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Kevin Kolb still suffers from concussion symptoms

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This sucks.

Doug Benc

Former Philadelphia Eagles quarterback Kevin Kolb, who is now retired, penned a column for The MMQB on Tuesday regarding two different scary situations in his life. One involved surviving Hurrican Odile during his family's recent vacation in Cabo San Lucas, Mexico. The second situation, however, is not one that passes like a storm. Kolb wrote about how he is still suffering from concussion symptoms that he sustained while playing in the NFL.

With concussions, sometimes you don’t know what is a symptom and what is not. But some symptoms are impossible to ignore. The ringing is like someone shooting a shotgun right next to my ear, every second of every day. It doesn’t go away.

The sensitivity to light also has a profound impact. I’ll be in a business meeting indoors and have to politely ask to put on my sunglasses before the headaches and double vision start.

But I can deal with those symptoms. The short-term memory loss is more difficult. Sometimes I don’t know if I’m just busy with a very full schedule and that’s why I can’t remember everything, or if it’s a concussion symptom.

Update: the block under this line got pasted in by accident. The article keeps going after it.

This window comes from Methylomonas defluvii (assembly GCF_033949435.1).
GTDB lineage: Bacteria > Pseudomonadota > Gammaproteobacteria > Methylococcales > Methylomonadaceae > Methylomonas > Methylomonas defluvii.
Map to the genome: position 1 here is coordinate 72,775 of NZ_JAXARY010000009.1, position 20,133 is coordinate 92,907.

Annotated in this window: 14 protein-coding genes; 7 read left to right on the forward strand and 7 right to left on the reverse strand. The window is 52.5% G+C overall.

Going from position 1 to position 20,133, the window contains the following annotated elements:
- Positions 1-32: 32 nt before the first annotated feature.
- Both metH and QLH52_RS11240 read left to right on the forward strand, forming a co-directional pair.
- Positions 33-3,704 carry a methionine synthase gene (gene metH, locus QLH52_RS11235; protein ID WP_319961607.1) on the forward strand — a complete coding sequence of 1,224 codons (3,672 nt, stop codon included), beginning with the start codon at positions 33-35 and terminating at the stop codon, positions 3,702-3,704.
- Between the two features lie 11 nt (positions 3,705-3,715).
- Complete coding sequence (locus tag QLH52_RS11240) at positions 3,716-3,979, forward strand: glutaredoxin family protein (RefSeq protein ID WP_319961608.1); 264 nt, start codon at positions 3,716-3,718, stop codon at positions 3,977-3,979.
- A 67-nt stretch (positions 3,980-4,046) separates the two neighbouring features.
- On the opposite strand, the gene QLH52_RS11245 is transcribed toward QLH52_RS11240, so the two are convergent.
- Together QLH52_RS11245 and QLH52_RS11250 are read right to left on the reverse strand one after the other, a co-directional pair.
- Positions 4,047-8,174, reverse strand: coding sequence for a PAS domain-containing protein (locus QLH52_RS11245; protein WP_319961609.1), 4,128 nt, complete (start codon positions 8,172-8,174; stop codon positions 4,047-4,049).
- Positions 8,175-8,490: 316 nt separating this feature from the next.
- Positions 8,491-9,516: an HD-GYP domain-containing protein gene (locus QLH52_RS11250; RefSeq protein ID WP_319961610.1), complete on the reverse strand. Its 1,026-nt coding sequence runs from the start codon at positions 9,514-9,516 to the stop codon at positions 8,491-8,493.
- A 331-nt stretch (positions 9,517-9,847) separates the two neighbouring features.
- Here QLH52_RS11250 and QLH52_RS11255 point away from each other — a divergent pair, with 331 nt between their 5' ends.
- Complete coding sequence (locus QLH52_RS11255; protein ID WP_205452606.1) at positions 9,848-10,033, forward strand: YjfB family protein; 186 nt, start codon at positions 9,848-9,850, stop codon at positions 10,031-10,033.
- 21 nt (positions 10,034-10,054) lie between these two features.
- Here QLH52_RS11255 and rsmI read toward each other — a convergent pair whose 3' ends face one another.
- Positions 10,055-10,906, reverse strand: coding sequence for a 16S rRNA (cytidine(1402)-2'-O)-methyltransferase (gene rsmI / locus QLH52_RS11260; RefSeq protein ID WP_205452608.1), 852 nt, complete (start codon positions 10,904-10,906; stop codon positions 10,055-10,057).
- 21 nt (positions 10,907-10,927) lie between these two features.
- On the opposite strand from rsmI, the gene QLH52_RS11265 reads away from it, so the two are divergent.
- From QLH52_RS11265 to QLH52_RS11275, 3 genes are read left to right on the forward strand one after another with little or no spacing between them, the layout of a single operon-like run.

Kolb, who turned 30 in August, suffered at least four concussions during his NFL career: one in Philadelphia, two with the Arizona Cardinals, and the one that ended his career during his time with the Buffalo Bills.

It was a strange career with an abrupt ending for Kolb. It seems like forever ago that he was supposed to be the future in Philadelphia.

Kolb made a lot of money during his short-lived career so it's not like everything went terrible for him. But I'm not really sure a dollar sign makes his concussion symptoms, which he will have to deal with for the rest of his life, any less sad and terrifying.

Kolb writes that his faith has helped him through tough times.

Even with these issues, which I know I will have my whole life, I can truly say my life after football doesn’t feel incomplete. That starts with my relationship with God. I believe there’s a purpose to everything that has happened to me. And I’ve gotten ample evidence of that throughout the course of the first year in my life without football. Just when things could have gotten tough, I had to dig deep and ask, OK, where is He taking me now? So many good things have happened to me, it’s impossible for me not to think I’m taken care of.